Rare case of Splenic trauma after Colonoscopy
Dr Dhaval D.Patel and colleagues at WellSpan York Hospital, York, United States has reported a series of cases of occurrence of splenic trauma specifically after colonoscopy procedure. The case has been published in the International Journal of Surgery Case Reports.
Successful treatment of post colonoscopy splenic injury is dependent upon prompt recognition and intervention of this occurrence, according to the case study.
Splenic trauma is quite rare after colonoscopy and can be overlooked as a complication when a patient presents with severe abdominal pain. It can be difficult to diagnose without appropriate imaging, but it should be considered as part of the differential in a patient arriving for evaluation of left upper quadrant abdominal pain, the researchers noted.
Colonoscopic evaluations are performed for a variety of diagnostic and therapeutic reasons. Most complications occur during colonoscopies that have concurrent polypectomies. Splenic injury due to colonoscopy is an exceedingly rare complication with only 170 recognized cases reported in the literature.
The authors observed the outcomes from a series of four case reports. "We discuss four patients who presented to our institution with splenic trauma specifically after colonoscopy", explains Dhaval D.Patel and his associates from the WellSpan York Hospital, York, United States.
General treatment principles applied to this series of patients correlated with guidelines for the management of traumatic blunt splenic injury.
These patients were diagnosed with splenic trauma utilizing computed tomography (CT) scans of the abdomen and pelvis. They were all immediately transferred to the surgical intensive care unit (SICU) for close monitoring and serial hemoglobin checks. Two of the four patients had decreasing hemoglobin levels and were monitored until they underwent interventional radiology (IR) angiography and angioembolization. The other two patients had significant transfusion requirements and ultimately went to the operating room for an open splenectomy. All four of these patients did well after their interventions, although one of them required longer hospitalization while on the ventilator secondary to Haemophilus infection.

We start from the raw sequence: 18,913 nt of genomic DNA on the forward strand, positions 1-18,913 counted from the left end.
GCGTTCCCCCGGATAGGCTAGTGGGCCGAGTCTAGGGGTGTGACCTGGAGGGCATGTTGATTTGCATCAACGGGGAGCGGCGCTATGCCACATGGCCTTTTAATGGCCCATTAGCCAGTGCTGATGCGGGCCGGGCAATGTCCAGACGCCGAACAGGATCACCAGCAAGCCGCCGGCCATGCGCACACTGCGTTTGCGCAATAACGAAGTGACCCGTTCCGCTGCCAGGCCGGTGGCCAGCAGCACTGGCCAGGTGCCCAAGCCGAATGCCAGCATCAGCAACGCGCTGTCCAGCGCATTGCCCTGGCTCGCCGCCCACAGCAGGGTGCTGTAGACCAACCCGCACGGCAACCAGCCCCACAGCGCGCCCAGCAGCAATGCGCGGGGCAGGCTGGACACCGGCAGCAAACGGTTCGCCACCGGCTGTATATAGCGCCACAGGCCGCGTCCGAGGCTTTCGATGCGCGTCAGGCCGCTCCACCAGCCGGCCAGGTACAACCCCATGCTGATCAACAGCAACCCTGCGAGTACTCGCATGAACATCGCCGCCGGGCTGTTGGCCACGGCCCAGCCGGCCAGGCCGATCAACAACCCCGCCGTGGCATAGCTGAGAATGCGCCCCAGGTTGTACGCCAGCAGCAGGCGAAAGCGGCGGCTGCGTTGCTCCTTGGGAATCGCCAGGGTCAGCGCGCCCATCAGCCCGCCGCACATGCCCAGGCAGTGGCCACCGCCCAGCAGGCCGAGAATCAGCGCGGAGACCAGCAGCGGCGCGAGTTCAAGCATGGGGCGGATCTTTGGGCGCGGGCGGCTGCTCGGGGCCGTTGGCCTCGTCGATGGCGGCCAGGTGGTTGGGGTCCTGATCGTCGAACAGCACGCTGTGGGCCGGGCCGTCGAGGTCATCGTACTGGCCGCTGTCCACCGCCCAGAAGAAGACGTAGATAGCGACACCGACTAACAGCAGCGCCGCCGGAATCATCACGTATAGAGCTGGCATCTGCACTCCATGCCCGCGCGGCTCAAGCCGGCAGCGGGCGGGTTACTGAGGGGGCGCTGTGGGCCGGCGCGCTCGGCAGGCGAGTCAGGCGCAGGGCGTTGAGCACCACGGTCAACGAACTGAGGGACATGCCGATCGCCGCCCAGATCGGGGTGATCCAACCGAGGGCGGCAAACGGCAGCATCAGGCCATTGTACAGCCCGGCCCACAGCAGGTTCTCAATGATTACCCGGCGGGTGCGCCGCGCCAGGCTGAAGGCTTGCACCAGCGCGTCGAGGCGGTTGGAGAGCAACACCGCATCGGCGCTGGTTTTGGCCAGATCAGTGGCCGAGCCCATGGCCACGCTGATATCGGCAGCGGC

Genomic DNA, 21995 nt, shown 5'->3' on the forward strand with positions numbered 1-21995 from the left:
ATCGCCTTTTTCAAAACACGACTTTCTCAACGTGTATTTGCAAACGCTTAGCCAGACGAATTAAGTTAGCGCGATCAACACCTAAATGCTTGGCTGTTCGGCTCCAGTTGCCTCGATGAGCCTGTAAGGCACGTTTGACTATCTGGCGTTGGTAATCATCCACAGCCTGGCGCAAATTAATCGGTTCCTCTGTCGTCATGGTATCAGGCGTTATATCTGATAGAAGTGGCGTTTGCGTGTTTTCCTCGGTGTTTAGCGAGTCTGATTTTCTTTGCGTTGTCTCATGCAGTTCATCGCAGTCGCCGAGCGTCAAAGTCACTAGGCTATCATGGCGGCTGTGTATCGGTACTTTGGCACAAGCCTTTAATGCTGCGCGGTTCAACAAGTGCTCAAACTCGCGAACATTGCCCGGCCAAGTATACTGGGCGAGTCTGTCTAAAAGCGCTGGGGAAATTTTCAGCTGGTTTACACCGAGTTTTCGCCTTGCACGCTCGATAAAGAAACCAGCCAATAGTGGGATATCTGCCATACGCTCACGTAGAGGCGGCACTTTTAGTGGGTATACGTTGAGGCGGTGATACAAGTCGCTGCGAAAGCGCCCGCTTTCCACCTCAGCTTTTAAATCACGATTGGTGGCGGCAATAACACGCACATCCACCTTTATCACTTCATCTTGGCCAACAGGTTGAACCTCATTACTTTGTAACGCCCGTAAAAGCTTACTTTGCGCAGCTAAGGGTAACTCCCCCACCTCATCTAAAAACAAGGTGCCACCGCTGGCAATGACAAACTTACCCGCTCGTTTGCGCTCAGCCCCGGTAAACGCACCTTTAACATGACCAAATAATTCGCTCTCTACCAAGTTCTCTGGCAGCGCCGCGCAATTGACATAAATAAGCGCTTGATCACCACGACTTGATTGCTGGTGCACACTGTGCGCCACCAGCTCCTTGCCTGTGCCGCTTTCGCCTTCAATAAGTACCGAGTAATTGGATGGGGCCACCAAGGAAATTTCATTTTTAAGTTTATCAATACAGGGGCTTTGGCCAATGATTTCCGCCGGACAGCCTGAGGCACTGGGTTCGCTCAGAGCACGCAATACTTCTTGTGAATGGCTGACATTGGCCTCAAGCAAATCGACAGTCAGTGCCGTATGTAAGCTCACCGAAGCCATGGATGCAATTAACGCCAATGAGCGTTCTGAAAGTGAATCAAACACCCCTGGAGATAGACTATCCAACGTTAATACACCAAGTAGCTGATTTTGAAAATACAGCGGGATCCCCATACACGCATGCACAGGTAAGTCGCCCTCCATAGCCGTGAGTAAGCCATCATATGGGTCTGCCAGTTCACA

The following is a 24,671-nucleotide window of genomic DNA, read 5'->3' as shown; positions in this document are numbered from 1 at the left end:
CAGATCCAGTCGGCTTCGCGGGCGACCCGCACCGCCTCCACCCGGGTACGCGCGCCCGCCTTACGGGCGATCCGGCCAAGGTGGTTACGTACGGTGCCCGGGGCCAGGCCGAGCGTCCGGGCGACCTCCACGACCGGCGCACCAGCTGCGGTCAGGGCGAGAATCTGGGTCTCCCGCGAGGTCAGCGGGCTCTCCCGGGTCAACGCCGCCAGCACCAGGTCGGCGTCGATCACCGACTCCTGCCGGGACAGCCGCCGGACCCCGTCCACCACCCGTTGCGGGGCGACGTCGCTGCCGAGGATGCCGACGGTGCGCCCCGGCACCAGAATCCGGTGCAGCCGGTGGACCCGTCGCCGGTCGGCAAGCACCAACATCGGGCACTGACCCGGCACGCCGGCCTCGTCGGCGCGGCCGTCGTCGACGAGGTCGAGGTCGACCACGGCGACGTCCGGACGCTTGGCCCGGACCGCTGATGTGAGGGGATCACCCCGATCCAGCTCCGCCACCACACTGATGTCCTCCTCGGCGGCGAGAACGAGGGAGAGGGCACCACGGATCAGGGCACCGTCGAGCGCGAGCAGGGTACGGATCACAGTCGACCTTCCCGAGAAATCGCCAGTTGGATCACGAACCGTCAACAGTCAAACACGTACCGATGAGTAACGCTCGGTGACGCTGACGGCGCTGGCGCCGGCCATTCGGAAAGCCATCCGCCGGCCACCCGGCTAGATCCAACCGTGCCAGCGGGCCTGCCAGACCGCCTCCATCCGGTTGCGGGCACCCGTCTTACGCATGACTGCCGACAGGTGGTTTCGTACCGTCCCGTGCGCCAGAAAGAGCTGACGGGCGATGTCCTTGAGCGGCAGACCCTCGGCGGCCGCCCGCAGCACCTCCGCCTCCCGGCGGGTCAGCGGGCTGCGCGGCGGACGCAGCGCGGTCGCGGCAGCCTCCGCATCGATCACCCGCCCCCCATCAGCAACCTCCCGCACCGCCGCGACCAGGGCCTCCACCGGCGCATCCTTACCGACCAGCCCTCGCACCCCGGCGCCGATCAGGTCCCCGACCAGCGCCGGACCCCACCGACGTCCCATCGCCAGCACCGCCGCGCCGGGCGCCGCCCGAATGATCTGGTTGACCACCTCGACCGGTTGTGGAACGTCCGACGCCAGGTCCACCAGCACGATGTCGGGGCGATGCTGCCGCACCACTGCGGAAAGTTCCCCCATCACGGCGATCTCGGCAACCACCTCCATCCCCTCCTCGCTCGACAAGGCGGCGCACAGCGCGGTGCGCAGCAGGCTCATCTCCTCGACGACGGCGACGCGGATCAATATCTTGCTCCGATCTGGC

"This case series recognizes that there is potential for quite severe splenic trauma after colonoscopy. While one of the four patients did have a history of prior splenic trauma, the other three had no history of trauma", they said.
Awareness of these associated risk factors and post-procedure vigilance can lead to prompt detection and timely intervention for this rare complication.
"Management should be dictated by the patient's clinical status and adhere to traumatic blunt splenic injury guidelines. We recommend the early transfer of these patients to a hospital with an SICU and IR capabilities. Finally, there should be a strong consideration for in-hospital or adjacent facility colonoscopy procedures for patients identified as high risk for splenic injury", the authors concluded.